Many property owners began their investment journey by taking advantage of the exponential growth of companies like Airbnb and VRBO to enter the short-term rental market. Some owners rode that growth and saw incomes far exceeding what would have come with a long-term rental. But as the economy begins shifting and interest rates rise, some short-term owners are reconsidering their strategy and deciding between selling the property all together or beginning the transition from a short-term to long-term rental property.

While the per-night income of an Airbnb rental can be fantastic, there are many advantages to the long-term rental market. As you weigh your needs and the potential of your property, here are four reasons to consider converting.

Four Reasons to Make a Long-Term Rental Conversion

1. Consistent Income

A steady rental income stream makes budget planning and saving goals easier to meet. Short-term rentals cater to business and leisure travelers, making it a non-essential expense that feels the brunt during an economic downturn. Long-term rentals are always needed, and longer-term lease options offer landlords more stability. 

2. Easier Property Management

High turnover brings a greater need for active property management and maintenance. By contrast, long-term rentals typically have a much lower rate of turnover. A quality tenant cares for your property as a home rather than a disposable commodity, meaning fewer tenant screenings and a reduced need for  cleaning, advertising, and administration services. If you choose to use a property management company, fees for a long-term rental property average 10% of your gross rental income, while those for short-term rentals average about 40%.

3. Savings on Utility Fees

No one wants to worry about whether the electricity is going to be on or the wi-fi connection is working when they’re on vacation. As a short-term rental, all of those bills come to the landlord. While those fees can be wrapped into the per-night rental rate, gaps in the rental calendar often mean that the landlord pays the bills rather than the property. Long-term rentals, however, often come with the agreement that the tenant pays many of the utility costs.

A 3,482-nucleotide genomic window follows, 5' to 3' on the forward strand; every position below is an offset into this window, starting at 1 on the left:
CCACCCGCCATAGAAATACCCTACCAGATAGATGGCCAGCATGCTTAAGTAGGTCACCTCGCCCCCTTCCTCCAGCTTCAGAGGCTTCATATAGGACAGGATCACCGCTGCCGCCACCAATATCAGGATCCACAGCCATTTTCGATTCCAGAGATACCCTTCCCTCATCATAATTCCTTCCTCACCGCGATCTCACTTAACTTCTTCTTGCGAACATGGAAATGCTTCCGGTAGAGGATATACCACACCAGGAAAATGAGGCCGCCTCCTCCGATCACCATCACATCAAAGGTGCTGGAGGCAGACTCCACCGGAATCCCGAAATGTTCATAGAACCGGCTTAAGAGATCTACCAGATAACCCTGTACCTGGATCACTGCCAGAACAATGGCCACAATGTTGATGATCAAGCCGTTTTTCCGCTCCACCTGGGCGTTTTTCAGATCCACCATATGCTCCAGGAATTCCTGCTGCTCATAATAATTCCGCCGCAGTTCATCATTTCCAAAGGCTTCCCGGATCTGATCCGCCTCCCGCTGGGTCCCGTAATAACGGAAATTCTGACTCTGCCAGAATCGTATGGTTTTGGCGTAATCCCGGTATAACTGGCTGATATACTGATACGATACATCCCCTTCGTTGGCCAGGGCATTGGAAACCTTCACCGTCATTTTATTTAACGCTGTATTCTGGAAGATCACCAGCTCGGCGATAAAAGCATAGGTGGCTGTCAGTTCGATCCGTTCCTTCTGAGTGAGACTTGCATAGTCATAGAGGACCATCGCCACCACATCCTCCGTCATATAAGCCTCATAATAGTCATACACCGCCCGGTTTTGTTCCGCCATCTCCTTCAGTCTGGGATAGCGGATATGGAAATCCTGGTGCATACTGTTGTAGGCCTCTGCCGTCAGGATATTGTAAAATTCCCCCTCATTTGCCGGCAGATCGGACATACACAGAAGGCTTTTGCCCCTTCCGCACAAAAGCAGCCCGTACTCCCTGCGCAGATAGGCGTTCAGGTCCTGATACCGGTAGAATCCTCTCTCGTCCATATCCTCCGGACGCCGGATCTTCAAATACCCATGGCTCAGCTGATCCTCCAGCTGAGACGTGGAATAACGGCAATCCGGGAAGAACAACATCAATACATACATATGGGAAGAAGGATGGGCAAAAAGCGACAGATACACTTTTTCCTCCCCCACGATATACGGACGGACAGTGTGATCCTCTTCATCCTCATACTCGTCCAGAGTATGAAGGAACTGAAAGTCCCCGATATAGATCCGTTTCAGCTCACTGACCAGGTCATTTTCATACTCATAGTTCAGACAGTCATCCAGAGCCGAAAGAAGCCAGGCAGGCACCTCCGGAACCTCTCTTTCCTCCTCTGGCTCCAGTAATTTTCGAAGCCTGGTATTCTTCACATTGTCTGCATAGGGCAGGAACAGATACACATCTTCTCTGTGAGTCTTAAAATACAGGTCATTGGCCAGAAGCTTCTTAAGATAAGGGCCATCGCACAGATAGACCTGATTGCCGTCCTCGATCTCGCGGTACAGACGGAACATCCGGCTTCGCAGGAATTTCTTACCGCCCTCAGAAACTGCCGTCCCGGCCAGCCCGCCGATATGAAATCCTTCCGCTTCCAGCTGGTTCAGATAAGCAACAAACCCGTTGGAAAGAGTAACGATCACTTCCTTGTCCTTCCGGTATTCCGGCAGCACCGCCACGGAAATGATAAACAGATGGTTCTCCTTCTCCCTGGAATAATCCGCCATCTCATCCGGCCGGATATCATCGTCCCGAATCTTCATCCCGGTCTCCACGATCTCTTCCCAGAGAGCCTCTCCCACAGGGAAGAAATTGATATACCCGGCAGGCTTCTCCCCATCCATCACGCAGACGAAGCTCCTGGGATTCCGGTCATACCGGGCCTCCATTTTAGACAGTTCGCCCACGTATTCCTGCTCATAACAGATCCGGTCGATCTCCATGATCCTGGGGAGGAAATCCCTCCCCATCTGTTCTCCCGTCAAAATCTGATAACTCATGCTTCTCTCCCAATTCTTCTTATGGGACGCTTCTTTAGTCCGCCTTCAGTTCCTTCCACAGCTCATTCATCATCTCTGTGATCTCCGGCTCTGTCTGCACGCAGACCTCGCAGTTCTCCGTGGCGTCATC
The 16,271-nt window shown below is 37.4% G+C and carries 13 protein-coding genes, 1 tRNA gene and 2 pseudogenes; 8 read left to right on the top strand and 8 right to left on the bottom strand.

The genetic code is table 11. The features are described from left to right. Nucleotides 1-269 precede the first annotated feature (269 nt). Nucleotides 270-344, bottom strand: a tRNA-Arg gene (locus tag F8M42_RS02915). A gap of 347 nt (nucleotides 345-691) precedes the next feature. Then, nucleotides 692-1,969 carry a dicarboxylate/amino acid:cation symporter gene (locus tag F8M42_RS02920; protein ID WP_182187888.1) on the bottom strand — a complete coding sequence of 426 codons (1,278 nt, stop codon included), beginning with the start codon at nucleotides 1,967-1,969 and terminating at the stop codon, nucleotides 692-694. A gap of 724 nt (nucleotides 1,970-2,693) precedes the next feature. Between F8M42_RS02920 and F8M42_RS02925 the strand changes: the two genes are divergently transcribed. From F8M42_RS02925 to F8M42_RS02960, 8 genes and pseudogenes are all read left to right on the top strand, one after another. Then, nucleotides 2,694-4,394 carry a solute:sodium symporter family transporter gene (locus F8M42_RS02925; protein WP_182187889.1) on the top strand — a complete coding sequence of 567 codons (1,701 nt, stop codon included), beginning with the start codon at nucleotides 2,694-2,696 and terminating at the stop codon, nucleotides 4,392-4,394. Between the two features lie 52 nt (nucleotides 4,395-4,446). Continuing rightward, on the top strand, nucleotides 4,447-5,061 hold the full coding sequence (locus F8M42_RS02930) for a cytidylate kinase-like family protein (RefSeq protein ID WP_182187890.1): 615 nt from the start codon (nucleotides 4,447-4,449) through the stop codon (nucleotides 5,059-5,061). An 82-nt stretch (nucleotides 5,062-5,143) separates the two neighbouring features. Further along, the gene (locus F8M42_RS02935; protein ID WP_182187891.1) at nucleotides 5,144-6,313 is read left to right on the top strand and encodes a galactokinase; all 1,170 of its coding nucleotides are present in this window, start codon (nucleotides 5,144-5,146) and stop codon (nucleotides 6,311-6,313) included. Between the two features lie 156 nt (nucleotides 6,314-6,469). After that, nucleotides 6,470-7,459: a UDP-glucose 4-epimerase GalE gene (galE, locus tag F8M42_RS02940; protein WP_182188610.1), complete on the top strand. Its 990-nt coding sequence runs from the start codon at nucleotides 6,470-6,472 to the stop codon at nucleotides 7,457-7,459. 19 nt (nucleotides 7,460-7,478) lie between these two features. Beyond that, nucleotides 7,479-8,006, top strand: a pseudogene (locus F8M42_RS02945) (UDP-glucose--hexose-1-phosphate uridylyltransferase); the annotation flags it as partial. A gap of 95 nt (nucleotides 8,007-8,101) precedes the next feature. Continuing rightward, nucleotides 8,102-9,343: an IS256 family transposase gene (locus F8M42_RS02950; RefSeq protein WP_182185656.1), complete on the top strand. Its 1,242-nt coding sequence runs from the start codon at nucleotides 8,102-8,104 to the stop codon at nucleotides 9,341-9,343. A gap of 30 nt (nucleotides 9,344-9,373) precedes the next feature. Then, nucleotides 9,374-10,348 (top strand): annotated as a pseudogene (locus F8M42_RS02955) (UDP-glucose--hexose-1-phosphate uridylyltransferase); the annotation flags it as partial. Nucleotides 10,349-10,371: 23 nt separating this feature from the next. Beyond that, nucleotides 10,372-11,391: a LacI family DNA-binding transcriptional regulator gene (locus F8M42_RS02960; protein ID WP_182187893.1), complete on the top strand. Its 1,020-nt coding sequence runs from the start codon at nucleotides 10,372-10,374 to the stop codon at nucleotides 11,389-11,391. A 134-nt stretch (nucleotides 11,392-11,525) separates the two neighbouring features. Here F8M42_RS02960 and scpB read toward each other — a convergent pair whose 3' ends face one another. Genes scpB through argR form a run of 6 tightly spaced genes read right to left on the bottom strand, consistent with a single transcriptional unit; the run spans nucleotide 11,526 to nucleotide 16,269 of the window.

4. Basic Maintenance House Supplies

Are you tired of worrying about the supply of toilet paper at your short-term rental or if the lightbulb in the bathroom is burned out? With long-term renting, basic house supplies are the tenant’s responsibility. That means you don’t have to worry if they run out of toilet paper or need help operating the thermostat.

Transition From a Short-Term to Long-Term Rental: Six Tips

Once you’ve weighed your financial needs and the best utilization of your property and decided to convert from a short-term to a long-term rental, it’s time to get to work. Here are six things you should do to enter the long-term rental market.

1. Research the Rental Market

Get your home’s estimated value off Zillow. Compare your property to other advertised rentals and evaluate the current availability of rental homes in your area.  

2. Research Rental Laws

Long-term rental laws differ from short-term, so you’ll want to make sure property is compliant. You’ll need to learn local and state rules about tenant screening, anti-discrimination statutes, property livability and safety standards, security deposit escrow, tenant privacy, landlord access, lease breaking, and rent collection.

3. Prepare Your Property

Themed decor for a vacation home is often a selling point, but long-term tenants will want to create a home. Updating the paint and furnishings in your rental to more neutral options will foster a living environment rather than a vacationing one.

4. Begin Advertising

How will you inform people that your long-term rental is available? Word of mouth, For Rent signs, building a website, using free online listings like Facebook and Craigslist? Developing a marketing strategy, taking pictures of your property, and advertising on multiple platforms to get just the right tenant is an investment of time that can lead you to a stellar tenant.

5. Write Your Lease

Both Federal and state governments have specific requirements regarding fair housing. There are free forms available at Law Depot to help get you started. You’ll need to decide between a fixed-term lease or rental agreement, how you’ll collect rest, assess late fees, set the terms and limits of occupancy, and more. The legal requirements govern every detail of the landlord-tenant relationship, so covering all the details is essential.

6. Hire a Property Management Company

The details can quickly become overwhelming. If you find yourself mired in the legal details of anti-discrimination laws while working through your tenant lease agreements and haven’t even gotten to the intricacies of marketing and advertising your property, hiring a property management company may be the way to go. A professional manager offers years of experience and lists of trusted contacts for everything from maintenance needs to legal assistance. Most importantly, their primary purpose is to ensure that your investment property is a success.

Partner With the Experts

Ultimately, there is a lot to think about when deciding to make the transition from a short-term to a long-term rental. However, talking with an expert can help you make the best decisions for long-term success. We keep our eyes and ears on the market to ensure your properties find and appeal to the right tenants at the right time. Call or text Darla Andrew today at 503.515.3170 to learn more about how we provide the support you need to confidently enjoy the rental process.